Metformin* is designed for cheaters, like me! By that I mean Metformin is designed to work, or works best, with a “load” or “carbohydrate challenge.” That is my hypothesis, which recently came to mind after a “test” or “experiment,” as a friend jokingly refers to it, in which I consumed a large quantity of carbs in a short time.
I have to admit my judgment was impaired. My wife and I had been indulging all afternoon with friends, and I’d had more than a little red wine. Then, after a light supper that my wife prepared, she “raided” the freezer, and while her back was turned, I snuck a taste of her ice cream. And then – she is so noble – to be sure that I ate no more, she finished the container. Later, when I snuck back to the kitchen, opened the freezer and discovered this, I found a new pint of Talenti Gelato (Hazel Nut Chocolate Chip) and ate half of it, about 50g of carbs.
And if that wasn’t bad enough, the next day was Sunday, my weekly comeuppance day. It’s the day my Excel program averages the previous week’s seven Fasting Blood Glucoses and records my week’s weight loss (or gain). But, lo and behold my FBG was only 98, up from 91mg/dl the day before. And the weekly average was 96, up from 94 the week before. Thus, my hypothesis: Metformin works best with a carbohydrate challenge.
So, if Metformin is so effective at improving glucose uptake when presented with a big carb load, like a 50g slug, what incentive is there to not indulge now and then? I mean, we all cheat from time to time, right?
Well, I didn’t test my blood sugar post gelato, but considering it’s been 34 years since I was first diagnosed a Type 2, I can only imagine the rise that my blood sugar and blood insulin levels took in the immediate aftermath of that slug of sugar. It had to be precipitous, taking me well into the over 140mg/dl danger zone where damage is done to my organs. And it certainly took me out of a mild state of ketosis.
My weight the next morning was only a pound more than the day before, but how long, I wondered, would it be before the new glycogen stores were used up and my water weight dropped again. And how long would it be before my blood insulin level dropped, the bloat was gone, and I had that lean, high-energy feeling again.
Was it worth it? Probably not. But was it avoidable? For some, the answer apparently is “yes,”, or so I’m told by readers who profess not to be tempted. But then they may be people to whom temptation is not often presented – people who either live alone or with someone who is also attempting to eat Very Low Carb. In these households there IS no ice cream in the freezer. I am also definitely tempted by visual stimuli, or a lack of will to resist a visual stimulus. Or maybe it’s just a case of “arrested development” from a dysfunctional adolescence. Who knows? Everyone, as non-compliant folks are prone to rationalize, is different. That’s convenient!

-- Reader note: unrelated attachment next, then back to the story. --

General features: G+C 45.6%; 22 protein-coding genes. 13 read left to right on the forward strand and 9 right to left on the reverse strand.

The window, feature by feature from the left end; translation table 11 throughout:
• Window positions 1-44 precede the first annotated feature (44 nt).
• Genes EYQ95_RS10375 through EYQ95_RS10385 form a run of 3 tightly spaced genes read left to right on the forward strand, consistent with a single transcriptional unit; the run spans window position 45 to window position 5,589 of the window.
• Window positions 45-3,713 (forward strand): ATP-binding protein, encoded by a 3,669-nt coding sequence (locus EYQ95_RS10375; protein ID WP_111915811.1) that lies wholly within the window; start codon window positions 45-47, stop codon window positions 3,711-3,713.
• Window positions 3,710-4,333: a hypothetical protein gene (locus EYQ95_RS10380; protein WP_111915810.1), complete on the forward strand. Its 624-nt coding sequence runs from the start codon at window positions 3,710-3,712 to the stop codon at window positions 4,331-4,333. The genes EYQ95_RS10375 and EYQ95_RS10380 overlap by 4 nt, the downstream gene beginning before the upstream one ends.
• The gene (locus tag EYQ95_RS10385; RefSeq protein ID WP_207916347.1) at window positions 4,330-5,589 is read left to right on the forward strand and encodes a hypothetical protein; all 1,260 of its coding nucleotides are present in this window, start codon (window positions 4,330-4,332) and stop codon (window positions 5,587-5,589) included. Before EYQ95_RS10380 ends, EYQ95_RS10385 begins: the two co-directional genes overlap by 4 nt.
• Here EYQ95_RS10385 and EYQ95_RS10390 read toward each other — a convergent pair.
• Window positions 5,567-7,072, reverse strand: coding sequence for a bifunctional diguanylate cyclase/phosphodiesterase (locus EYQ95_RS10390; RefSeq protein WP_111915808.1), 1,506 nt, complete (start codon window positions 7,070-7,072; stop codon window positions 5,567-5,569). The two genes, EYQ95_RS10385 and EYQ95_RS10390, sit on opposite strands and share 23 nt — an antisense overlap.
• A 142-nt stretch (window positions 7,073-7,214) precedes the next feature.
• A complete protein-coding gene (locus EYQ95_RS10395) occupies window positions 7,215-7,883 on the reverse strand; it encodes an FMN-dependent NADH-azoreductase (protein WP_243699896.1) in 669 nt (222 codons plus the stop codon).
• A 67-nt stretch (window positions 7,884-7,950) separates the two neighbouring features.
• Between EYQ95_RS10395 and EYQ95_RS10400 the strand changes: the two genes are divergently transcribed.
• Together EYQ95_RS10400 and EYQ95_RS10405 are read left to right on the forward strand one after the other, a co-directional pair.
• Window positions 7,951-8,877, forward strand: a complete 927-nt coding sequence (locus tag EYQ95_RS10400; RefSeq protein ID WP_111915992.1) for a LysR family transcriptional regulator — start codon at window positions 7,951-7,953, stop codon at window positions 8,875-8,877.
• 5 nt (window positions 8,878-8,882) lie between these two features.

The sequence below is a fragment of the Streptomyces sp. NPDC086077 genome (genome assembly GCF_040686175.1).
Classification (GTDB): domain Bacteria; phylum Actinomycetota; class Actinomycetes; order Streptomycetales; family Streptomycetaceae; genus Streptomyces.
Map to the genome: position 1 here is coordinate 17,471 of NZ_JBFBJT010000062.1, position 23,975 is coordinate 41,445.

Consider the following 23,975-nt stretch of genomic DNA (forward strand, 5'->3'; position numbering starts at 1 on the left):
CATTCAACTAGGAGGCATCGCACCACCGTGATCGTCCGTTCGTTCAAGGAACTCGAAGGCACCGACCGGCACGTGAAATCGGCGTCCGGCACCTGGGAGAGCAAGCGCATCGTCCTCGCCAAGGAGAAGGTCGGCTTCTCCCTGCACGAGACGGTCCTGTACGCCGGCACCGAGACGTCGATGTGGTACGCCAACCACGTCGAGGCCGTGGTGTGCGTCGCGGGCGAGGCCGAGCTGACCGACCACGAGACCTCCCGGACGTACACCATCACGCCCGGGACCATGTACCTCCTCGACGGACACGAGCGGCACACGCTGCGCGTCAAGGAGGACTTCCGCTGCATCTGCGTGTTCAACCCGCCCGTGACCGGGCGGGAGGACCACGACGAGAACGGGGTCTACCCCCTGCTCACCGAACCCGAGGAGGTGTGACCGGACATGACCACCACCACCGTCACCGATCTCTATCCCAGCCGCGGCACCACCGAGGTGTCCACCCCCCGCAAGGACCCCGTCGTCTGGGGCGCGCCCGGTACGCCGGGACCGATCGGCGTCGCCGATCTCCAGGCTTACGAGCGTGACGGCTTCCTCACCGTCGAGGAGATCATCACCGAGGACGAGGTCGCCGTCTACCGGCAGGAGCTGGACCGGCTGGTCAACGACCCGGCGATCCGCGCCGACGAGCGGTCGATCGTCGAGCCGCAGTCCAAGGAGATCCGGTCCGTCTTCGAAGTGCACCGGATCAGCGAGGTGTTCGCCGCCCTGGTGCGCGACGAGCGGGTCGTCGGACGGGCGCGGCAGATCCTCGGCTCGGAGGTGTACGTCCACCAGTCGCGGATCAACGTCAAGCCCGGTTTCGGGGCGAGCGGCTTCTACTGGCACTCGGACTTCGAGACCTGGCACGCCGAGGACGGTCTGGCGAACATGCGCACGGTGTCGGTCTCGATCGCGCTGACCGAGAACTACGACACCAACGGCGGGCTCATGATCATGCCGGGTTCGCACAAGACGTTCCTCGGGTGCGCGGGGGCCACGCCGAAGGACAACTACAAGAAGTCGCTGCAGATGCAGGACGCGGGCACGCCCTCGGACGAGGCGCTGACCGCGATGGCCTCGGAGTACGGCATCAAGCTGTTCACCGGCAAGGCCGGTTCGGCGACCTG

* My current Metformin regimen (upped in 2016 from 500mg/d), is 1500mg/d, divided between AM and PM. That’s the only anti-diabetic medication that I have taken since I started to eat Very Low Carb (…most of the time, lol) in 2002. I am experimenting with the larger dose since reading recently that Metformin is really effective only at higher doses. Unfortunately, I cannot find that reference.I had also observed at a Metabolic Therapeutics conference that I attended in January 2016 that a large cohort of normoglycemic men, specifically fitness and training experts, including some body builders, were taking maximum doses of metformin (2000mg/day) to enhance glucose uptake and suppress unwanted gluconeogenesis. They want to facilitate ketogenesis to break down body fat, enabling them to reduce stored body fat and, by rigorous exercise, build muscle. Metformin has several known mechanisms of action, no side effects, and, in general, is well tolerated.